Kenedy put Chelsea ahead after just 39 seconds at Carrow Road and Diego Costa netted a controversial second on the stroke of half-time.Kenedy burst in from the left, dodged two challenges and fired into the far corner – his first Premier League goal.The 20-year-old Brazilian replaced the axed Baba Rahman at left-back, while Bertrand Traore was brought in by boss Guus Hiddink for his first league start for the Blues.There were also recalls for Oscar and Nemanja Matic, with Willian and John Mikel Obi dropping to the substitutes’ bench, where they are joined by Alexandre Pato, who was included in the matchday squad for the first time since his loan move.Traore might have made it 2-0 had he managed to control Eden Hazard’s pass, but his heavy touch simply nudged the ball into the arms of Norwich keeper John Ruddy, who was also able to tip over Cesc Fabregas’ free-kick.But the exciting Traore made amends by setting up Costa, who was in an offside position.The goal was allowed to stand after the Chelsea striker lifted the ball over Ruddy – his 10th goal in his last 14 matches.Chelsea, unbeaten in the league since Hiddink took over, have been well on top but were given a scare when Cameron Jerome headed over from Wes Hoolahan’s cross.And Jerome missed two glorious chances for the Canaries early in the second half.He volleyed wide from eight yards out after being found by Gary O’Neil’s cross and then contrived to volley against the top of the bar after Russell Martin had headed the ball back into the box.Chelsea: Courtois, Azpilicueta, Cahill, Ivanovic, Kenedy, Fabregas, Matic, Hazard, Oscar (Mikel 60), Traore (Willian 60), Costa.Subs: Begovic, Baba, Loftus-Cheek, Pato, Remy.Follow West London Sport on TwitterFind us on Facebook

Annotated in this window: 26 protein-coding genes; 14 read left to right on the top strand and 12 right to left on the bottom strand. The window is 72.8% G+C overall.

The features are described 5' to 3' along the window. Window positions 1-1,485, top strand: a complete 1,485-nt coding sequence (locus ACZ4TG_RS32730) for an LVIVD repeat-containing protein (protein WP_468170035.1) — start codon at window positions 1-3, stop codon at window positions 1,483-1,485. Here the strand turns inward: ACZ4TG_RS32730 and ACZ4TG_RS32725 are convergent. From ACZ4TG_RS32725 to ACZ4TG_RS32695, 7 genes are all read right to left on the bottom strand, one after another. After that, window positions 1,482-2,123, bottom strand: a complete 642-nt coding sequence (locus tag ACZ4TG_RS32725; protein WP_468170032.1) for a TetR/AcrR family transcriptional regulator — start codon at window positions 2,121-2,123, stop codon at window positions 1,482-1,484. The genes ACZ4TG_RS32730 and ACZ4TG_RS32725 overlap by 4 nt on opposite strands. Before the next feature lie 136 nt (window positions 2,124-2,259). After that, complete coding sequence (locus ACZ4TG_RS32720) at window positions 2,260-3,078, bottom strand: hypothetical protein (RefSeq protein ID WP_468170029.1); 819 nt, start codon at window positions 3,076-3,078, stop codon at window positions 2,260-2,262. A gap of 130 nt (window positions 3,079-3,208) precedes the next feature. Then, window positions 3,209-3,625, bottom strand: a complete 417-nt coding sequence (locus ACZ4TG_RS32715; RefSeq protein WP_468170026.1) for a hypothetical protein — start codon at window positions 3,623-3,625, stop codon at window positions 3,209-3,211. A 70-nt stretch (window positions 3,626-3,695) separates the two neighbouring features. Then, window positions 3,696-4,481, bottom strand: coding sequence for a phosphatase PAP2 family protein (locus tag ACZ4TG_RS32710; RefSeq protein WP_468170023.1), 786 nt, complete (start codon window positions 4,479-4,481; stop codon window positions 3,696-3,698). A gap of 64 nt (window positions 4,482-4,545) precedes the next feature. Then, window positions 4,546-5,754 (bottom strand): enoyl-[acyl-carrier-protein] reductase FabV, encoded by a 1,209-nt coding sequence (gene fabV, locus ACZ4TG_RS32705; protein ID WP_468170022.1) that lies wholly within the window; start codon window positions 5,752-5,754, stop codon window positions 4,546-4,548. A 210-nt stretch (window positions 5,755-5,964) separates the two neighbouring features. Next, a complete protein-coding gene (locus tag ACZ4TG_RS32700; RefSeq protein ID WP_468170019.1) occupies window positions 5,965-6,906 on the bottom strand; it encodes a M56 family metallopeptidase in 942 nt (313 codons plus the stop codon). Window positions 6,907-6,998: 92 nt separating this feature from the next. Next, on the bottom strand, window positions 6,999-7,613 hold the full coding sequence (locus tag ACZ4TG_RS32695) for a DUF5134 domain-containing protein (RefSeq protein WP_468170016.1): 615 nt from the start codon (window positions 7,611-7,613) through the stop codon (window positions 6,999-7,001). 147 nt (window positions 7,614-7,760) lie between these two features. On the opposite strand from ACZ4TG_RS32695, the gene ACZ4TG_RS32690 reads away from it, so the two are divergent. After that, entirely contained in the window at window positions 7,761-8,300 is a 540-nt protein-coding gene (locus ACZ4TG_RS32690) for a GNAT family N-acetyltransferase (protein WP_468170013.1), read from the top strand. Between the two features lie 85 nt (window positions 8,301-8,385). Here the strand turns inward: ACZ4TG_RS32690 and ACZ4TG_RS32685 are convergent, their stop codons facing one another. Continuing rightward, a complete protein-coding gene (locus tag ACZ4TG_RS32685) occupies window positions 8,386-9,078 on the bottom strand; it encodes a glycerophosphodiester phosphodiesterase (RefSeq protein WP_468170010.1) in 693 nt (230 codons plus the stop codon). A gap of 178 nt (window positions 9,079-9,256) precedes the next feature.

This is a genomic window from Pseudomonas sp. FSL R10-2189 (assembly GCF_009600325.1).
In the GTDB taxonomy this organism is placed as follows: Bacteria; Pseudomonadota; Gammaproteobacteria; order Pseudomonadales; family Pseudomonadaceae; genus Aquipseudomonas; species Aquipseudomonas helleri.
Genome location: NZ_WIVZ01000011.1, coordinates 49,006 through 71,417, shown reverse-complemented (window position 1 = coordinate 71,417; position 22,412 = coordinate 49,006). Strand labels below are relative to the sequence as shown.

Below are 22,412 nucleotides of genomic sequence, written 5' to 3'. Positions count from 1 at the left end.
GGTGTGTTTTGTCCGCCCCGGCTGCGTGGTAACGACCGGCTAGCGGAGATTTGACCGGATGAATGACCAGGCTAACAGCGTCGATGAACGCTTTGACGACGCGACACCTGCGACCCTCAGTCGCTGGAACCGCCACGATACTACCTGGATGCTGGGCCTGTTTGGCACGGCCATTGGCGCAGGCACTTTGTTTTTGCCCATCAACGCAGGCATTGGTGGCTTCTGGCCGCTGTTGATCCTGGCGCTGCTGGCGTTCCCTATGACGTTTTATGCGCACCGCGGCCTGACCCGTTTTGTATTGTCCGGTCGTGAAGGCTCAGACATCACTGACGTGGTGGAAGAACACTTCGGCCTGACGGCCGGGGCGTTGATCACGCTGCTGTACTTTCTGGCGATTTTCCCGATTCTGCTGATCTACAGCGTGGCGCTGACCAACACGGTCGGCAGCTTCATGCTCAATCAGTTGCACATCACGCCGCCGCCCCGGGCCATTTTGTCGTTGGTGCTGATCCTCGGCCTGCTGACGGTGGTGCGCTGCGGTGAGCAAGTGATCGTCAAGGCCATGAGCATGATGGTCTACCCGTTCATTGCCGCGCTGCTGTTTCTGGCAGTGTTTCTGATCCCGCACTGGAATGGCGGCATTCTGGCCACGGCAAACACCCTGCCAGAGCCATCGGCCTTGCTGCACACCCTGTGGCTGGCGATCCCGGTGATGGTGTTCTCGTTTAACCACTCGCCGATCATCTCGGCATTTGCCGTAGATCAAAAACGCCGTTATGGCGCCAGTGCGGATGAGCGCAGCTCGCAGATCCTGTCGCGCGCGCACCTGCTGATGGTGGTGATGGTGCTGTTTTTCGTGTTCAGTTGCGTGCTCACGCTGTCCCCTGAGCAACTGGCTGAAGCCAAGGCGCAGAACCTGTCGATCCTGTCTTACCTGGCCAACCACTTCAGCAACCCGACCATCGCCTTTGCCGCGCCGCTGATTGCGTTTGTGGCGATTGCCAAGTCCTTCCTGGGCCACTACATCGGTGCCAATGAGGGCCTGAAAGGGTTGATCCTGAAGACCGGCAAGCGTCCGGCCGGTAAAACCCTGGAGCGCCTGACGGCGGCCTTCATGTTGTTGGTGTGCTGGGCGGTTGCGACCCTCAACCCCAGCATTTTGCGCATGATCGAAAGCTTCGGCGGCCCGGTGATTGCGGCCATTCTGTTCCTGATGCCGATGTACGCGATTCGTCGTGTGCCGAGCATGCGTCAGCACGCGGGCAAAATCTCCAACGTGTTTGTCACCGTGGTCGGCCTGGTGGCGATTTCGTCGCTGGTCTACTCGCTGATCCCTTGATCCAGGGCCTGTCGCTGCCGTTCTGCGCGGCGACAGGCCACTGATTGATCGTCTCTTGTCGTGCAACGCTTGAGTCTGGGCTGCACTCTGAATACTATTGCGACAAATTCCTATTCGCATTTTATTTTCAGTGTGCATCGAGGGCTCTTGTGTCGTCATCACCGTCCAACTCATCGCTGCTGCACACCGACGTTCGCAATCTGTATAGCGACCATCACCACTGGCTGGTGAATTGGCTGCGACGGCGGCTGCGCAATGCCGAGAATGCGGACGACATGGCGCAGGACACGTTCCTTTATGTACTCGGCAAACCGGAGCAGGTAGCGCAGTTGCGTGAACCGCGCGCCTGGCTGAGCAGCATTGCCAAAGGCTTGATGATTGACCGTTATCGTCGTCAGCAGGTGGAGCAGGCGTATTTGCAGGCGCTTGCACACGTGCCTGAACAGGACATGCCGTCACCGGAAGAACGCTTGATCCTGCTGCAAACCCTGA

Shooting day for night is a technique that has been around for ages, however many filmmakers make critical mistakes both during production and post that completely give away the effect.[Above image from Hejl on Flickr)For any of you that are hearing the term ‘day for night’ for the first time, I’ll take a moment here to explain exactly what that means. Essentially day for night shooting quite literally involves shooting a scene during the daytime that is supposed to be set at night in the context of the story. Most often it’s achieved by underexposing the image in camera, setting the white balance to a cooler setting, and color correcting the footage in post to sell the look.This technique is often used on smaller scale productions that don’t have massive lighting budgets, as it can become extremely costly to attempt to light a large night time exterior, and shooting day for night often allows for a much more efficient and inexpensive solution. That said, it isn’t all about cost either. Many large scale productions opt to shoot day for night for various creative reasons.When done well, the practice of shooting day for night can look really great and become almost completely unnoticeable (to the untrained eye at least), but the key lies in the execution. The truth of the matter unfortunately, is that most filmmakers attempting this look for the first time come up short as it can be a challenging task to handle.1. The talent was placed in front of the sunProbably the number one rule when shooting day for night is to be aware of where the sun is in relation to your talent. In order to really sell this effect, you need to get the sun light to behave light moonlight on camera, which involves placing your talent in front of the sun. Just like you would if you were shooting a person in the middle of the day, you want to use the sun as a backlight when shooting day for night so it creates a rim behind your talent. This is the first step in achieving a day for night look – if you were to shoot with the sun glaring down on your talents faces and creating harsh shadows, you would immediately be giving away the day for night look.2. You aren’t shooting at the right time of dayOn days with really harsh sunlight, it doesn’t matter where you place your talent – the sun may just be too strong. For example, if you place the sun behind your talent (with no diffusion) and the sun is blowing out their shoulders, it doesn’t matter how you try to color correct that shot later, it’s going to look funny. Another example would involve wide shots, where you might be revealing hard shadows on the ground or on walls that again are synonymous with sunlight. If either of these potential problems arise while shooting, your end result will suffer as the audience will read it as a day for night scene, or even worse they will assume it was shot at night with really poor lighting.Whenever possible, try to avoid shooting right in the middle of the day. Around noon is typically when the sun is at it’s highest point and will cause the most issues for you. If possible, aim to shoot later in the day when the sun is getting a bit lower so that you have more wiggle room while shooting.3. The exposure isn’t set rightShooting day for night means exposing your image as if it was actually shot at night, or in other words – underexposing. A very common issue that filmmakers run into when shooting day for night material is that they neglect to exposure their footage in a way that will allow them to later color correct their footage to help sell the effect. Put differently, they simply expose their image in the same way that they would in a daytime scene, and this can be hugely problematic when it comes time to color the shots.While there is a lot of work that can (and should) be done in post, in order to get the best possible results you need to be working with an image that was exposed intentionally for this type of look. I always recommend underexposing by at least one stop (sometimes even two or three, but use your discretion), so you are putting your levels in a place that is much closer to what real night time footage would look like. This way you don’t need to push things as drastically in post, and your final look will be far more organic.4. The white balance is offMost cameras don’t shoot raw (and rather shoot to a compressed codec like H264 or ProRes), which means that you really need to nail your white balance in camera when shooting day for night. Imagine you were to shoot a day for night scene with a daytime white balance applied (let’s say 5600K). When you get to the editing room and attempt to color correct the footage to actually look like night footage (likely bringing it closer to 3200K), you will have to push the colors around so far that the image may start to fall apart.Compressed codecs offer a finite level of color correction ability, so always make sure that you are white balancing to a cooler setting in camera so that you don’t force yourself to push things too far in post and completely degrade the image. Obviously codecs like ProRes will give you more wiggle room than H264, but as a general rule of thumb try to nail your white balance in camera as much as possible no matter what, to be on the safe side.5. Color correction is way offEven if you do everything right in production – expose your image properly, place the talent in front of the sun at an optimal point of the day, set your white balance accordingly, etc. your footage is still only as good as your color pass. The source footage that you’re going to work with is never going to be perfectly believable, and as such it’s really important that you understand how to properly color grade your footage to emphasize the day for night look.The biggest two issues I see with regards to color work on day for night footage are: Highlight levels and color balance. The highlight levels need to be brought down as far as possible (without going overboard) to take away from any harshness in the image that may have been caused by the sun. And the color balance also needs to be carefully adjusted (often times by desaturating, moving the midtones and highlights to a purple-blue color, and neutralizing the shadows). By doing so the final image looks far more believable and will have that extra bit of polish to it.Do your research and never skimp out during the color stage as this is where at least 50% of the magic happens!